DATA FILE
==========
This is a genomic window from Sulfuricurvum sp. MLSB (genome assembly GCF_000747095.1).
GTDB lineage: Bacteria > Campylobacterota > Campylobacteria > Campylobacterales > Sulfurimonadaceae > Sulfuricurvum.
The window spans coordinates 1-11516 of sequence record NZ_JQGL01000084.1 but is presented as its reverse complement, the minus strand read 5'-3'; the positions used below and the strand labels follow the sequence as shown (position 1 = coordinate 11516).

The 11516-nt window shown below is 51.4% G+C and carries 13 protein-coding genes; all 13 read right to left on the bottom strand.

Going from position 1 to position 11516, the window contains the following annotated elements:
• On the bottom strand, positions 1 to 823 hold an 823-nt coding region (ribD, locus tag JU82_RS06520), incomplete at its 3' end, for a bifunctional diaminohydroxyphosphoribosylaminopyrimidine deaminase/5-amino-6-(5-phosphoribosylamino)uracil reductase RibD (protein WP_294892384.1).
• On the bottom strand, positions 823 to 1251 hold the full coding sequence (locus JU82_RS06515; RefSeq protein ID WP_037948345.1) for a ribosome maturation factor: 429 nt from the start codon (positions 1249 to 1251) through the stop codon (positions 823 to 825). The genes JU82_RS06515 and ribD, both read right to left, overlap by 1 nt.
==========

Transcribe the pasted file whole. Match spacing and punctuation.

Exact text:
This is a genomic window from Sulfuricurvum sp. MLSB (genome assembly GCF_000747095.1).
GTDB lineage: Bacteria > Campylobacterota > Campylobacteria > Campylobacterales > Sulfurimonadaceae > Sulfuricurvum.
The window spans coordinates 1-11516 of sequence record NZ_JQGL01000084.1 but is presented as its reverse complement, the minus strand read 5'-3'; the positions used below and the strand labels follow the sequence as shown (position 1 = coordinate 11516).

The 11516-nt window shown below is 51.4% G+C and carries 13 protein-coding genes; all 13 read right to left on the bottom strand.

Going from position 1 to position 11516, the window contains the following annotated elements:
• On the bottom strand, positions 1 to 823 hold an 823-nt coding region (ribD, locus tag JU82_RS06520), incomplete at its 3' end, for a bifunctional diaminohydroxyphosphoribosylaminopyrimidine deaminase/5-amino-6-(5-phosphoribosylamino)uracil reductase RibD (protein WP_294892384.1).
• On the bottom strand, positions 823 to 1251 hold the full coding sequence (locus JU82_RS06515; RefSeq protein ID WP_037948345.1) for a ribosome maturation factor: 429 nt from the start codon (positions 1249 to 1251) through the stop codon (positions 823 to 825). The genes JU82_RS06515 and ribD, both read right to left, overlap by 1 nt.